Persistent opioid use (POU) was found to be common after cardiac implantable electronic device (CIED) procedures, and higher initial prescribed oral morphine equivalence (OME) doses increased risk for developing POU, according to a study published in Circulation.
For the retrospective cohort study, researchers sourced data from the Optum deidentified Clinformatics Data Mart, which includes information from patients with commercial and Medicare Advantage health plans in the United States. Patients (N=143,400) who underwent CIED between 2004 and 2018 and were opioid-naïve within 180 days of their procedure were assessed for POU up to 270 days.
Nearly a quarter of patients (21%) filled an opioid prescription in the preceding 5 years before their procedure, and 11% filled an opioid prescription within 14 days after their procedure.
Over time, the proportion of patients filling an opioid prescription after CIED increased (P <.0001), but the median OME dose decreased from 150 mg in 2004 to 100 mg in 2018 (P <.0001).
POU between 30 and 180 days occurred among 12.4% of patients, and between 180 and 270 days among 7.4% of patients. Study participants with POU were older, more were women, they had a history of depression, drug abuse, and psychosis (all P <.0001).
Initial OME prescribed was nonlinearly associated with the likelihood of developing POU. Patients who received more than 135 mg OME after surgery compared with patients who received less than 135 mg OME were associated with significant risk for POU (odds ratio [OR], 1.96; P <.0001).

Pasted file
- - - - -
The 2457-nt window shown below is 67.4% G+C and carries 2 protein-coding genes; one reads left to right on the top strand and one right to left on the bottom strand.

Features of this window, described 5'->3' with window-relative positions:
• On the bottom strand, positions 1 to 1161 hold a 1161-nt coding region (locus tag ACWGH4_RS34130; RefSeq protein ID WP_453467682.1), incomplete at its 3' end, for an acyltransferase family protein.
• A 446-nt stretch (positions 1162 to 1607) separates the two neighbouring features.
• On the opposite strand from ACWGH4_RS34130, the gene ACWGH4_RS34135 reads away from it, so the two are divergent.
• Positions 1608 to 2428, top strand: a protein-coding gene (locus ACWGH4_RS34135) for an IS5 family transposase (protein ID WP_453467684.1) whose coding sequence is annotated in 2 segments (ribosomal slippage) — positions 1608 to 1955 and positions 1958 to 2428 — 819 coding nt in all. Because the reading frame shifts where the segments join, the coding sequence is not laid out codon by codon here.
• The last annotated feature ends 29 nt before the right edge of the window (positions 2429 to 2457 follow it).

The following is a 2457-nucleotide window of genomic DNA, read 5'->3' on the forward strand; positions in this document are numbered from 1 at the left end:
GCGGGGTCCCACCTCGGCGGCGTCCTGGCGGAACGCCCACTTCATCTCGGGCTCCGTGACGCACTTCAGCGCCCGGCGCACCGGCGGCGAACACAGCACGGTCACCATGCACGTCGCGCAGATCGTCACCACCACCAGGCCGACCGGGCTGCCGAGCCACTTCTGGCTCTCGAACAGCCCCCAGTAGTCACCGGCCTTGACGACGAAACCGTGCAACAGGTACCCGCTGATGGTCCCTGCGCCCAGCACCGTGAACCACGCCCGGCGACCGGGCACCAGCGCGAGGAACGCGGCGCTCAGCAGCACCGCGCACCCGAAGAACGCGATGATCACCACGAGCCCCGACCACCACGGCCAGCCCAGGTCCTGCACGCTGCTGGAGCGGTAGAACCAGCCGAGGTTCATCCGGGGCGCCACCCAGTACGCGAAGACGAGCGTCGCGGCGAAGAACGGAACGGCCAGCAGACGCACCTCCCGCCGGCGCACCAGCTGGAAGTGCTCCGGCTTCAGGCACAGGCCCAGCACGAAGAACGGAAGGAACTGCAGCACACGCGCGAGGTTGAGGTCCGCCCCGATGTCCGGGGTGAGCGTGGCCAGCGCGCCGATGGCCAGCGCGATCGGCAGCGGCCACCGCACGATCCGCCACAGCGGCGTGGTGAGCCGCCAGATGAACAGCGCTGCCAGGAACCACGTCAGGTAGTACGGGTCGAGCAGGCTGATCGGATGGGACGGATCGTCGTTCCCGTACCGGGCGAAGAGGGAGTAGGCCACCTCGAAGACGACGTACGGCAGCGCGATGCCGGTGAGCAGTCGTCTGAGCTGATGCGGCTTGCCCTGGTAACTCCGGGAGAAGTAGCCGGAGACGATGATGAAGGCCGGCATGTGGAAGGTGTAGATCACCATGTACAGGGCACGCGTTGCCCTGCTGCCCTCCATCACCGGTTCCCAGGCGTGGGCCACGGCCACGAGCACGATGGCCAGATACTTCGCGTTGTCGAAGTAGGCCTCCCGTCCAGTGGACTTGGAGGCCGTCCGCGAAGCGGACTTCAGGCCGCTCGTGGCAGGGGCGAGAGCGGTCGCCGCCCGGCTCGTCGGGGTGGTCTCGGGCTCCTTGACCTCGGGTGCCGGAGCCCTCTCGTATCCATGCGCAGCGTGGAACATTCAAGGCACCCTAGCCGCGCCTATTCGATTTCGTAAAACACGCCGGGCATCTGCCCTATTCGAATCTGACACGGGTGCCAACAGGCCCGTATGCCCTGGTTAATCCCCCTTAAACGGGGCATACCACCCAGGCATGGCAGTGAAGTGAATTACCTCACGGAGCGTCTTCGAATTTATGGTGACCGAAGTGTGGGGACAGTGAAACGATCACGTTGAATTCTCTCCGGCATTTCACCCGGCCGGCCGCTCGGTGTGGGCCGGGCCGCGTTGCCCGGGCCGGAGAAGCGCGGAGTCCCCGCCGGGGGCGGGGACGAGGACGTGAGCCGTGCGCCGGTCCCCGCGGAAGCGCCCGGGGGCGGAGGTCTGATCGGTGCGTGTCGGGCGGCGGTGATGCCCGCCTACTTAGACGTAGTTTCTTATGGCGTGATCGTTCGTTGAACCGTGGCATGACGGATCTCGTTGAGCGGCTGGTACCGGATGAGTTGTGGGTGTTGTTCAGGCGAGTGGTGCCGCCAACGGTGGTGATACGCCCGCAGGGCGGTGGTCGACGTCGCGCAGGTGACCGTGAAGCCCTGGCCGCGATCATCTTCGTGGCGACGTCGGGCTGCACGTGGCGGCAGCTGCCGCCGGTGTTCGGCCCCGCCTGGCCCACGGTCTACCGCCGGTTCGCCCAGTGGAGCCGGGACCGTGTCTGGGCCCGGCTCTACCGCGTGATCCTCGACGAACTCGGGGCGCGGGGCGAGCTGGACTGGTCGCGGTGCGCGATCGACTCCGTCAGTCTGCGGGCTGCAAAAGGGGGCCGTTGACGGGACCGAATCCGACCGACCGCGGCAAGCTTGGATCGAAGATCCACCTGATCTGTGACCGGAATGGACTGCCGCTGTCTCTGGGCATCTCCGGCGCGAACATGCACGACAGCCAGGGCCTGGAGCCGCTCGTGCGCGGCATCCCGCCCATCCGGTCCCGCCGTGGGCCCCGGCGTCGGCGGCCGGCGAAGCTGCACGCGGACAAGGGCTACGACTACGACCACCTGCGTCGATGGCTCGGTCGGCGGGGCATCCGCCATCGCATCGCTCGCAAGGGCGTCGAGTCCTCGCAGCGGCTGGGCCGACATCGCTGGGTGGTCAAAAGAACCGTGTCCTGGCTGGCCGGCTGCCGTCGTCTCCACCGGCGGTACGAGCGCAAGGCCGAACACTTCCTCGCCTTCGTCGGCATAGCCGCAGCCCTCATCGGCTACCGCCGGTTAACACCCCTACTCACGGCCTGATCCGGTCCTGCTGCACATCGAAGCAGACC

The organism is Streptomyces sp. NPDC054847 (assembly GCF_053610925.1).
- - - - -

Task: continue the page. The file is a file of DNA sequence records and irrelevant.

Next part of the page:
Patients with increased risk for POU used opioids in the 5-year period before the index procedure (adjusted OR [aOR], 1.76; 95% CI, 1.58–1.97; P <.0001), had a history of drug abuse (aOR, 1.52; 95% CI, 1.13–2.01; P =.005), preoperative use of muscle relaxants (aOR, 1.52; 95% CI, 1.18–1.95; P =.001), had rheumatic disorders (aOR, 1.33; 95% CI, 1.11–1.58; P =.001), preoperative use of benzodiazepines (aOR, 1.28; 95% CI, 1.09–1.49; P =.002), chronic pulmonary disease (aOR, 1.22; 95% CI, 1.140-1.36; P =.0002), and diabetes (aOR, 1.15; 95% CI, 1.04–1.29; P =.008).
After removing the patients with the highest risk for POU, the rate of POU within 30 to 180 days was 8.9%.
This study was limited by not including prescriptions written but not filled, filled using a different pharmacy benefit, or paid for out of pocket.
The data indicated that the rate of POU was high following CIED and has been increasing over time. An initial dose over 135 mg OMEs increased risk for POU.
“All physicians who perform and care for patients after CIED procedures, including primary care providers, should be aware of the risk of POU,” the study authors said. “It is critical that postoperative opioid prescription dose be minimized and alternative analgesic regimens such as nonopioid pain medications and peripheral nerve blocks be considered.”
Markman TM, Brown CR, Yang L, et al. Persistent opioid use after cardiac implantable electronic device procedures. Circulation. Published online November 15, 2021. doi:10.1161/CIRCULATIONAHA.121.055524